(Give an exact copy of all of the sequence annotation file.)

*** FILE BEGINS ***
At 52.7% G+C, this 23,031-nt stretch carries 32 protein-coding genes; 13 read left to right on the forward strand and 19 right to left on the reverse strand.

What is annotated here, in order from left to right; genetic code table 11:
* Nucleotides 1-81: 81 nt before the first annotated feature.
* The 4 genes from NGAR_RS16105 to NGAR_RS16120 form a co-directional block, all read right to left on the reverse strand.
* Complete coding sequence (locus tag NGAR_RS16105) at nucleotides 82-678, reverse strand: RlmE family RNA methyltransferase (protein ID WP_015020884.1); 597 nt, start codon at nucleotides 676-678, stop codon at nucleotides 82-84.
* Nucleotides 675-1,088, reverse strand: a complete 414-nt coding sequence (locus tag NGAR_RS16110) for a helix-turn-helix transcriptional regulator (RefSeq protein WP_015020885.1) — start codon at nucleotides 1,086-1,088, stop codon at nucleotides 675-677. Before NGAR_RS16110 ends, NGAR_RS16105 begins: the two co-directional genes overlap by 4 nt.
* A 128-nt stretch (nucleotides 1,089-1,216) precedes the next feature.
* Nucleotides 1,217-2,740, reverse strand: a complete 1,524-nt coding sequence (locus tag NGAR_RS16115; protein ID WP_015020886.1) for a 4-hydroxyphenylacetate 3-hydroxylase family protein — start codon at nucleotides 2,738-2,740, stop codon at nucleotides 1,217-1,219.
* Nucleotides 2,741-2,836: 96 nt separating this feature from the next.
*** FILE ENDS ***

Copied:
At 52.7% G+C, this 23,031-nt stretch carries 32 protein-coding genes; 13 read left to right on the forward strand and 19 right to left on the reverse strand.

What is annotated here, in order from left to right; genetic code table 11:
* Nucleotides 1-81: 81 nt before the first annotated feature.
* The 4 genes from NGAR_RS16105 to NGAR_RS16120 form a co-directional block, all read right to left on the reverse strand.
* Complete coding sequence (locus tag NGAR_RS16105) at nucleotides 82-678, reverse strand: RlmE family RNA methyltransferase (protein ID WP_015020884.1); 597 nt, start codon at nucleotides 676-678, stop codon at nucleotides 82-84.
* Nucleotides 675-1,088, reverse strand: a complete 414-nt coding sequence (locus tag NGAR_RS16110) for a helix-turn-helix transcriptional regulator (RefSeq protein WP_015020885.1) — start codon at nucleotides 1,086-1,088, stop codon at nucleotides 675-677. Before NGAR_RS16110 ends, NGAR_RS16105 begins: the two co-directional genes overlap by 4 nt.
* A 128-nt stretch (nucleotides 1,089-1,216) precedes the next feature.
* Nucleotides 1,217-2,740, reverse strand: a complete 1,524-nt coding sequence (locus tag NGAR_RS16115; protein ID WP_015020886.1) for a 4-hydroxyphenylacetate 3-hydroxylase family protein — start codon at nucleotides 2,738-2,740, stop codon at nucleotides 1,217-1,219.
* Nucleotides 2,741-2,836: 96 nt separating this feature from the next.